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Wastewater sampling to play more prominent role in monitoring development of coronavirus

The COVID 19 pandemic has entered a new phase. Coronavirus has not gone away, but it no longer presents an immediate burden on the healthcare system. In many cases, testing by the municipal health service (GGD) is therefore no longer necessary. This means that the number of positive GGD tests has become less useful as an indicator for tracking the spread of the virus.

Instead, wastewater sampling will play a more prominent role in this regard, along with a number of other methods. Below, we explain why it remains important to track the spread of the virus, what role wastewater sampling plays and how we are reflecting this on the Corona Dashboard.

As of 11 April 2022, it is no longer necessary to have a positive self-test confirmed with a test by the GGD. From now on, the GGD will only test certain groups of people, such as those who require proof of recovery or people who live in care facilities. The drop in the number of people undergoing PCR tests by the GGD means a decline in the number of confirmed cases and a change in the percentage of people who test positive. These figures are therefore no longer as suitable as they were for tracking the virus’s spread and development.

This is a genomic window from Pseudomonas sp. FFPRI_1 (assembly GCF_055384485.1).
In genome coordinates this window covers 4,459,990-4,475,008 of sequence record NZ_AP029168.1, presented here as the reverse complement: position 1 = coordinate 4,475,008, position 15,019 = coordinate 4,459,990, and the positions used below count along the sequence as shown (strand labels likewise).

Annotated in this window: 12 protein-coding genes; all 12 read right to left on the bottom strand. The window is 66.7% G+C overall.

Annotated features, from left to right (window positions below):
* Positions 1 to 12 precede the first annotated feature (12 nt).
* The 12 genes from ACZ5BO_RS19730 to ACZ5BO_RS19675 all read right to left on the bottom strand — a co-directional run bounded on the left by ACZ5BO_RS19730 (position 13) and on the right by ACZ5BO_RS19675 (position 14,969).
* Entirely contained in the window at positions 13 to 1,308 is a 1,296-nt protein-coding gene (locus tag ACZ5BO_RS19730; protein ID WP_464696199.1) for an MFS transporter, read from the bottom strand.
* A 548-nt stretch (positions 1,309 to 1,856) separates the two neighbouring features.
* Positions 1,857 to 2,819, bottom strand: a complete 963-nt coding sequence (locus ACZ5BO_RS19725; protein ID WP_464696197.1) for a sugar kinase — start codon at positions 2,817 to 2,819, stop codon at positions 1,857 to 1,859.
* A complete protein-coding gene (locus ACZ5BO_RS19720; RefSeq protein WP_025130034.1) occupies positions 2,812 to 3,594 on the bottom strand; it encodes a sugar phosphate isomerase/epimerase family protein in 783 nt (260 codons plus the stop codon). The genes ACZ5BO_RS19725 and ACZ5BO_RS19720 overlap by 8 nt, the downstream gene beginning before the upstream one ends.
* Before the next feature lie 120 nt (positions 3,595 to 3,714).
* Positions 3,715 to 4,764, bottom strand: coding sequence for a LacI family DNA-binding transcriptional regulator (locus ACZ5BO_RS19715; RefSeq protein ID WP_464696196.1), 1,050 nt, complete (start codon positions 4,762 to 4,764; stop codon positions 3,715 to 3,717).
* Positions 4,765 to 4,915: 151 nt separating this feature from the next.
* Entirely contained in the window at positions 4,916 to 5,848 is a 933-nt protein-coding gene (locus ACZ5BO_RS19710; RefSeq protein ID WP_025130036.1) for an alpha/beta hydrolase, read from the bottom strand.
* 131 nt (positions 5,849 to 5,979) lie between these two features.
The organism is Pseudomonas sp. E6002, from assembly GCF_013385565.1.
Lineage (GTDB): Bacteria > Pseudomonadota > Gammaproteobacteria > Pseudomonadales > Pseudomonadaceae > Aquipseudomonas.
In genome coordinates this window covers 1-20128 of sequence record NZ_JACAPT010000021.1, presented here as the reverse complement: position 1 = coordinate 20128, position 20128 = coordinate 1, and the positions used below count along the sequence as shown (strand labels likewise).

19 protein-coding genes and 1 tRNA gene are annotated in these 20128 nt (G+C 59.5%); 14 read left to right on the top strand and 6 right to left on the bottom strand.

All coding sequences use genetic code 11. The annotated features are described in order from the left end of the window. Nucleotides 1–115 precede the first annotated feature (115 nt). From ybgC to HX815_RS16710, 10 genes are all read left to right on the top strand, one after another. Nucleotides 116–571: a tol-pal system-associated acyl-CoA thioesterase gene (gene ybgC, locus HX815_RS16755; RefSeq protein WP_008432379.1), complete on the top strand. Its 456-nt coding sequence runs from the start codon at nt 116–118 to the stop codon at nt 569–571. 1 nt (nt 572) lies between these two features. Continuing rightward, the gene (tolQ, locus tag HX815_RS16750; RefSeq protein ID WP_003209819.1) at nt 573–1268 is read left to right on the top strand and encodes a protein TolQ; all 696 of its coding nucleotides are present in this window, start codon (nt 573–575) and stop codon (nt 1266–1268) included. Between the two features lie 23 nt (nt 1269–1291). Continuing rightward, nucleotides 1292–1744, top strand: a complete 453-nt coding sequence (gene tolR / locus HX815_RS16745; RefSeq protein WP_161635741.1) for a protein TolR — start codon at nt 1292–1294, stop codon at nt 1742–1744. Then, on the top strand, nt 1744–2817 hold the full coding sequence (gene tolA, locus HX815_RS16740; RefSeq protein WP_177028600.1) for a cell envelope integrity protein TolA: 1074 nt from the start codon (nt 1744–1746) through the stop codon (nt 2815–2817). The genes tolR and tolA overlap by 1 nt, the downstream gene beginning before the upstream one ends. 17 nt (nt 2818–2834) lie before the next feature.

Virus particles in wastewater
It remains important to continue tracking the spread of coronavirus, however. Tracking allows us to anticipate new outbreaks before they happen and recognise and respond quickly to new variants. Wastewater sampling is a good way to do this. When people are infected with coronavirus, virus particles can be found not only in their nose and throat, but are also shed in their faeces. This is true for everyone, whether or not they have symptoms or get tested. The amount of virus particles in wastewater has recently been shown to be a good indicator of the spread of the virus. An increase or decrease of particles shows whether there are more or fewer people infected with coronavirus. Read more about wastewater sampling on the website of the National Institute for Public Health and the Environment (RIVM).

This image gives a view on the process of the sewage research. The steps are in de following order: collecting the samples, take them to RIVM, make preparations for analysis, extract RNA, detect PCR and other research for COVID variants, data analysis and modelling, adding data to the Coronavirus Dashboard.

Survey data and data from doctors and hospitals
In addition to using the data from wastewater sampling, the government uses health data from surveys of people who have volunteered to provide their data through the Infectieradar website. The government also uses data RIVM has collected from general practitioners about people with flu-like symptoms. Hospital and intensive care unit (ICU) admissions also offer a good indication of the virus’s development.

Samples taken 3 times a week from 300 wastewater treatment plants
RIVM receives wastewater samples from over 300 wastewater treatment plants across the Netherlands three times a week. The more than 1,200 samples collected per week are tested in the RIVM lab for coronavirus particles. The data from this can be found on the Virus particles in wastewater page of the Dashboard.